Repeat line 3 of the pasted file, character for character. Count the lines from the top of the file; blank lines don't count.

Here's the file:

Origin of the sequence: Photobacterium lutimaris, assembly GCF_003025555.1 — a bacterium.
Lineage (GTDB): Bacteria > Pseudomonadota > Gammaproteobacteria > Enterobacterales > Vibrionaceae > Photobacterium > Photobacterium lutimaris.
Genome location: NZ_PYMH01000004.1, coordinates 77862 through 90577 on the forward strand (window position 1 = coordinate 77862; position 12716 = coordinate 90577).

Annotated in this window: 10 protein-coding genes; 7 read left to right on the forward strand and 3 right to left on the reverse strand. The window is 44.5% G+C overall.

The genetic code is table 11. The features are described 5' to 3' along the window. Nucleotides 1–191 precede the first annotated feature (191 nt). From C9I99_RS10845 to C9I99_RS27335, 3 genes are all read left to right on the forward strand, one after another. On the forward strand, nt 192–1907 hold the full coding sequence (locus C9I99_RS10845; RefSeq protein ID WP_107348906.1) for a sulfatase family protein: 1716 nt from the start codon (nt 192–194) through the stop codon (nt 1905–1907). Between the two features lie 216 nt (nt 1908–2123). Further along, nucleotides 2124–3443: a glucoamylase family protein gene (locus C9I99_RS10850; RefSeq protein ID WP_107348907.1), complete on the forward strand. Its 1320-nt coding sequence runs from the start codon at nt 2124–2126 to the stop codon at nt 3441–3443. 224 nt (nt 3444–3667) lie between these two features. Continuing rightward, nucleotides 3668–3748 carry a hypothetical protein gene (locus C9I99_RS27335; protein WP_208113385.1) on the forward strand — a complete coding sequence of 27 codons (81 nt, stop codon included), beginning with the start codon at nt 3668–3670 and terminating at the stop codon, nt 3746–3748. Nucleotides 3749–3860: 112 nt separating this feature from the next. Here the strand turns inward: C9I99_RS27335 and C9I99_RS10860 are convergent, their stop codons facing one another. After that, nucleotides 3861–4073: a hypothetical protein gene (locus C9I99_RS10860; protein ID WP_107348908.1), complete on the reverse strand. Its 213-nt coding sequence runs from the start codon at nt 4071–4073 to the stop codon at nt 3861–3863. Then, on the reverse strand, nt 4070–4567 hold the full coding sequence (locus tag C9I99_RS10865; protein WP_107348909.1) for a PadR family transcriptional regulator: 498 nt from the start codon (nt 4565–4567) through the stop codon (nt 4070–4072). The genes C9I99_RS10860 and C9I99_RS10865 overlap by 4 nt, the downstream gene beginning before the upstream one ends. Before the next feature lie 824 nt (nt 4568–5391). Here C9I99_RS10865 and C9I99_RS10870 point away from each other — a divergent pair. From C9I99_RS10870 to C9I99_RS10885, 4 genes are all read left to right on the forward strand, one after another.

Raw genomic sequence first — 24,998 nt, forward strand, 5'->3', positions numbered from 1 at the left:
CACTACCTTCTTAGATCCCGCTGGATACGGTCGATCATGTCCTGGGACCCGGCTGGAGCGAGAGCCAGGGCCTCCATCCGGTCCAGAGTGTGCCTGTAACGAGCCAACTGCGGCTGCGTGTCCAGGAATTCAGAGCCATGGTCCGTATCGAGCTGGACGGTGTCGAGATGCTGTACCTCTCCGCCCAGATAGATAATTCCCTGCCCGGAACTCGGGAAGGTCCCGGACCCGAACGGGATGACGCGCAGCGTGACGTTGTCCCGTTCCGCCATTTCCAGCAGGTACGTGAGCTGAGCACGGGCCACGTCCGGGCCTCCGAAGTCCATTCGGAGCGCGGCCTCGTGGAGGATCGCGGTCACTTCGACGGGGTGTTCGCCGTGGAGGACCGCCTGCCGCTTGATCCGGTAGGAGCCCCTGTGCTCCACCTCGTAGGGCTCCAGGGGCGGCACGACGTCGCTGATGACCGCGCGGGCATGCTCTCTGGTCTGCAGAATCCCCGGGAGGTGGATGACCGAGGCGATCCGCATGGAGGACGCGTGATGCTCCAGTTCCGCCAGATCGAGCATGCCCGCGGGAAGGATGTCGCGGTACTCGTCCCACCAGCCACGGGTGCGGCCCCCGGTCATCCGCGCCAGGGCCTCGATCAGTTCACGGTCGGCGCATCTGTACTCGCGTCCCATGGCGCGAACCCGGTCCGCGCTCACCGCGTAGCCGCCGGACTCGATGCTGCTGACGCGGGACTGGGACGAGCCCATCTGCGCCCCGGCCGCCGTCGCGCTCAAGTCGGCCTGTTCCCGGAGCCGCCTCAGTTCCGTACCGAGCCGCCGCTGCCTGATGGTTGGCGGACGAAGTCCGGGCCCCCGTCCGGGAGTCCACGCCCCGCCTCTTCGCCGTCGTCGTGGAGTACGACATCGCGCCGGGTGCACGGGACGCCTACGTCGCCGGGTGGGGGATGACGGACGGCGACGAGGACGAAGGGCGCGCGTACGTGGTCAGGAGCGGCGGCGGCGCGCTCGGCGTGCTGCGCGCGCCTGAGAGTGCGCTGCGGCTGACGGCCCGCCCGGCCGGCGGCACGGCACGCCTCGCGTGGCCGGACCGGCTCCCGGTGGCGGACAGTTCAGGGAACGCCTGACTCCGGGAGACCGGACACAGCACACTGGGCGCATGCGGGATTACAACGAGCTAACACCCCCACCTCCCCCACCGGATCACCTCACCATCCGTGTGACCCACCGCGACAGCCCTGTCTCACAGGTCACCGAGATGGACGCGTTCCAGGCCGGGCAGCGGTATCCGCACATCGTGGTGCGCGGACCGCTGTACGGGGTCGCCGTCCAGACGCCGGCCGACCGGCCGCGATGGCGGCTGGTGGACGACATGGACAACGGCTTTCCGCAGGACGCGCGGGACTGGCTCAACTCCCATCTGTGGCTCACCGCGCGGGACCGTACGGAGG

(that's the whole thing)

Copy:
Genome location: NZ_PYMH01000004.1, coordinates 77862 through 90577 on the forward strand (window position 1 = coordinate 77862; position 12716 = coordinate 90577).